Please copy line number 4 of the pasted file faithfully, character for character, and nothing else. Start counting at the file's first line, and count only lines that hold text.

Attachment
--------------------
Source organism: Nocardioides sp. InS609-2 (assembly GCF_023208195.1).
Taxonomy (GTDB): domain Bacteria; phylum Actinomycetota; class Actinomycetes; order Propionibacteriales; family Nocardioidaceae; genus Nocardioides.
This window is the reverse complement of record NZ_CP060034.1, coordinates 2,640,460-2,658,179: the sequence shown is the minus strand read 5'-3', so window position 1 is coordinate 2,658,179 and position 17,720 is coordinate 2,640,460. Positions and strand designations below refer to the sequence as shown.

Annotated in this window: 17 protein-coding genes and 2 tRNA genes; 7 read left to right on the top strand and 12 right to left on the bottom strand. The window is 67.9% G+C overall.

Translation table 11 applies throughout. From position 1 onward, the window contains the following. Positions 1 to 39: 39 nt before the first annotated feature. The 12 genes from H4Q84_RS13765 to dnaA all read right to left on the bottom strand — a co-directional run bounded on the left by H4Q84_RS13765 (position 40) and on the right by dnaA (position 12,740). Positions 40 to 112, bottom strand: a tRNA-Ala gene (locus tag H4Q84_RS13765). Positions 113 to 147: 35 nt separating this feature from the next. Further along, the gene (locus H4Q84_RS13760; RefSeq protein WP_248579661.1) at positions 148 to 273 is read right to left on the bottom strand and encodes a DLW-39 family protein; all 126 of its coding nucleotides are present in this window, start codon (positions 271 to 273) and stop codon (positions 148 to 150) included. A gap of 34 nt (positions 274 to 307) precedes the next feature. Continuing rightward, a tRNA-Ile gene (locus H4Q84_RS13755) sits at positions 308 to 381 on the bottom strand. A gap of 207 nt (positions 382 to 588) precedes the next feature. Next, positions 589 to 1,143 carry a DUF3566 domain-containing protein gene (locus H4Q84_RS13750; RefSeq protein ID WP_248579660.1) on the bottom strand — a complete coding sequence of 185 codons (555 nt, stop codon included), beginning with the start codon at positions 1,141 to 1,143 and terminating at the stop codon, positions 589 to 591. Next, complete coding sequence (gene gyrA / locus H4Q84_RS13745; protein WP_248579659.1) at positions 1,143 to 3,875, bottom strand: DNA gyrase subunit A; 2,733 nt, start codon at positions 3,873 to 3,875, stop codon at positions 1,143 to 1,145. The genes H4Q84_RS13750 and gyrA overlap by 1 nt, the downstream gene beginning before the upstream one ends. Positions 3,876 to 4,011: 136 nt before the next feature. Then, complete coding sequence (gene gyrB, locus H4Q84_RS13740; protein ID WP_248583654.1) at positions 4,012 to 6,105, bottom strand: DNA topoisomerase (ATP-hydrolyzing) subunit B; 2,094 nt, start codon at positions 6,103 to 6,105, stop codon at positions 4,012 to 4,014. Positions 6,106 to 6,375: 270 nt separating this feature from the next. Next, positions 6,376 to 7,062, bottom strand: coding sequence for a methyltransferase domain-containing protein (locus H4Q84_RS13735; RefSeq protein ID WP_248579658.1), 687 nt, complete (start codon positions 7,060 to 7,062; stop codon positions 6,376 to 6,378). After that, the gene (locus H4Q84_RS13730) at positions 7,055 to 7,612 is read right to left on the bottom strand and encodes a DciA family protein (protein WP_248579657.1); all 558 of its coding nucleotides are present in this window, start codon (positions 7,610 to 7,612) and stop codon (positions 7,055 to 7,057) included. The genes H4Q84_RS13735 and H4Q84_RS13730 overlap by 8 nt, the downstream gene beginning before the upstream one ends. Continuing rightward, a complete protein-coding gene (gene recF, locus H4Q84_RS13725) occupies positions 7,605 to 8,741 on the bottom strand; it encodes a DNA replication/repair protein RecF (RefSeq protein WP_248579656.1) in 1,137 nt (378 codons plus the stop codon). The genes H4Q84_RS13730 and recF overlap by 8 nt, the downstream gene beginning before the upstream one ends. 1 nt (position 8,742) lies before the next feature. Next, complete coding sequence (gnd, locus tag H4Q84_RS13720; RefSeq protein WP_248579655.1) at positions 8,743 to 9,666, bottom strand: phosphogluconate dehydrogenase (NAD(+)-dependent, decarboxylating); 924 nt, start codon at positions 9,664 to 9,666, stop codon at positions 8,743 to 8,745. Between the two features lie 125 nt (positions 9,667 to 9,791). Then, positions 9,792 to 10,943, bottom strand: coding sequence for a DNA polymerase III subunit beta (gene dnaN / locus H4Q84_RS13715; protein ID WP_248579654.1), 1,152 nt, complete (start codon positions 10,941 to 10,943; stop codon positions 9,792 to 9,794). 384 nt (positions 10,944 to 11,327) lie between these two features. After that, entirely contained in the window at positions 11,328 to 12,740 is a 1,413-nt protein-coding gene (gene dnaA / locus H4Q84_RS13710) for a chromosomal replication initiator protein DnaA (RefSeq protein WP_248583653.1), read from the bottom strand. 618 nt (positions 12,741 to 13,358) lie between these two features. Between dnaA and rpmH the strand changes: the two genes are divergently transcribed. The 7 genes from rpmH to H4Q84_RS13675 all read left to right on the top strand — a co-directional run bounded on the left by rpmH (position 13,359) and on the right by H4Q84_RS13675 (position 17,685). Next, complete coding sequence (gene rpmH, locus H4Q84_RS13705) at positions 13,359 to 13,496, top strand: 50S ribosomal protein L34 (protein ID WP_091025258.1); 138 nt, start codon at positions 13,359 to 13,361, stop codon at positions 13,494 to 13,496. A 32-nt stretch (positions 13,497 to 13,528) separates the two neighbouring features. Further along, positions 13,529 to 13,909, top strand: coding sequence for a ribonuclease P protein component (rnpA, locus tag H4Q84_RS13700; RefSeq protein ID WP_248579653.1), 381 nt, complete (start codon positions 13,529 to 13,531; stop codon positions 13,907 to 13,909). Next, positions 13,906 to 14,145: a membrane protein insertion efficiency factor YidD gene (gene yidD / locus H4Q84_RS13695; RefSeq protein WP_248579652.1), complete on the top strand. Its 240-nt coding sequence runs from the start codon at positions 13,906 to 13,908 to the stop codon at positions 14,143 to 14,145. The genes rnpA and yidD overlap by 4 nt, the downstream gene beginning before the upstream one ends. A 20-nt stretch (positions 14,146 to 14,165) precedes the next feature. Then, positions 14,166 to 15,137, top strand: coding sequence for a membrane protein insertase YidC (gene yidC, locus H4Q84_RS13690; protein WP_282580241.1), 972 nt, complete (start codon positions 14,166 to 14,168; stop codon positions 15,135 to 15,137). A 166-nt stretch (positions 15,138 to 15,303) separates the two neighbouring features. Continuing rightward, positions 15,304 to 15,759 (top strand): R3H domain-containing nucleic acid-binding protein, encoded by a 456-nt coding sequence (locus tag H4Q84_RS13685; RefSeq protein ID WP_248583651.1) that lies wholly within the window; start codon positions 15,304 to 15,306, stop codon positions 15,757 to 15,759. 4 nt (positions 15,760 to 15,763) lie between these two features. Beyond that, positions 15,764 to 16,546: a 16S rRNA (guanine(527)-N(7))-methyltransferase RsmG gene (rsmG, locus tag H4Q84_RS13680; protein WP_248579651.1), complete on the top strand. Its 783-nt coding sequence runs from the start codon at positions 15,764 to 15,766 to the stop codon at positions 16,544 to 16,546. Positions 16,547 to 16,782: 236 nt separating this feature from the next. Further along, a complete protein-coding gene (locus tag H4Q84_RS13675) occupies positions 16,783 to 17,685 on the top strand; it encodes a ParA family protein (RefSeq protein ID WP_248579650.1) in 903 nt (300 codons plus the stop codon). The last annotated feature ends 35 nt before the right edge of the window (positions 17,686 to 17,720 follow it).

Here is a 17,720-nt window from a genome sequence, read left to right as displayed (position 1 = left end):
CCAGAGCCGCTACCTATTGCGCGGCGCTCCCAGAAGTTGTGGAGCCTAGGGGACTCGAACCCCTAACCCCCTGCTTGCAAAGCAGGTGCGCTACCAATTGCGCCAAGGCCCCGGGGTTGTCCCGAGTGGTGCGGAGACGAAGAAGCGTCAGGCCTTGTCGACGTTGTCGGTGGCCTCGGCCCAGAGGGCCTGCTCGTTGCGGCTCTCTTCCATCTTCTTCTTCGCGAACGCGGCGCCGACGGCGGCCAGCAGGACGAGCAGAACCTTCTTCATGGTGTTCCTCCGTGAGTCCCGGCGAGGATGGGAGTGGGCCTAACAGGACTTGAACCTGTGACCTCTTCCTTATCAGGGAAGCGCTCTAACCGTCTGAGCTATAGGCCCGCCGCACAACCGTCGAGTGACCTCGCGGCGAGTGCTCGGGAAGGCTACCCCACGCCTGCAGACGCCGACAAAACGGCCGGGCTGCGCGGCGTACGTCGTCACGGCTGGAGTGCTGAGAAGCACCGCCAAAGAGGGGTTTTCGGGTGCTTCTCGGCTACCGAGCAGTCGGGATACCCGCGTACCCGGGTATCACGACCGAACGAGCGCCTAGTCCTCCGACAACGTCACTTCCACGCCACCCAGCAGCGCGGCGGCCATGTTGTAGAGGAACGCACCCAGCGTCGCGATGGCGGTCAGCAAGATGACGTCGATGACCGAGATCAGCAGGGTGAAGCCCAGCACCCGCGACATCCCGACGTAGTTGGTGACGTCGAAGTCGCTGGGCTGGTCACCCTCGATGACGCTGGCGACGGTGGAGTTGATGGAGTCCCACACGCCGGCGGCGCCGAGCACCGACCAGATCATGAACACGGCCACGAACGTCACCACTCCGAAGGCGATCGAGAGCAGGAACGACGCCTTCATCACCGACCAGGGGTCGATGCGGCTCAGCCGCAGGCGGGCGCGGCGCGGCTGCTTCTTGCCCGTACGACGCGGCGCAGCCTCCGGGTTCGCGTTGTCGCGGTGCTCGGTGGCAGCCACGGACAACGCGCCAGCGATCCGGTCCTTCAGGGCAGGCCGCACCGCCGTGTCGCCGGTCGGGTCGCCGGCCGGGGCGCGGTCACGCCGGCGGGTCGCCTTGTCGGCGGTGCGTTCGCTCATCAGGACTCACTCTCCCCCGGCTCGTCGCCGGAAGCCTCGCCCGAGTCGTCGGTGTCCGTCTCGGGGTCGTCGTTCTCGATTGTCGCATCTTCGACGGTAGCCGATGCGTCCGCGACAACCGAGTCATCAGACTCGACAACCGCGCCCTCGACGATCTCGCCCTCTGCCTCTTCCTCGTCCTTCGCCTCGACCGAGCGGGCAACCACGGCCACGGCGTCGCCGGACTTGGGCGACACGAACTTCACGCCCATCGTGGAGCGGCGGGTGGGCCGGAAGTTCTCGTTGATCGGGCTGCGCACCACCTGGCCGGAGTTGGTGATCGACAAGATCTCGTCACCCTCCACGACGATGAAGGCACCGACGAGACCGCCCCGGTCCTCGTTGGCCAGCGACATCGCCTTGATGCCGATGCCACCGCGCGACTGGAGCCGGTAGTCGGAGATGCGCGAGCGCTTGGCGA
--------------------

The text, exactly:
Annotated in this window: 17 protein-coding genes and 2 tRNA genes; 7 read left to right on the top strand and 12 right to left on the bottom strand. The window is 67.9% G+C overall.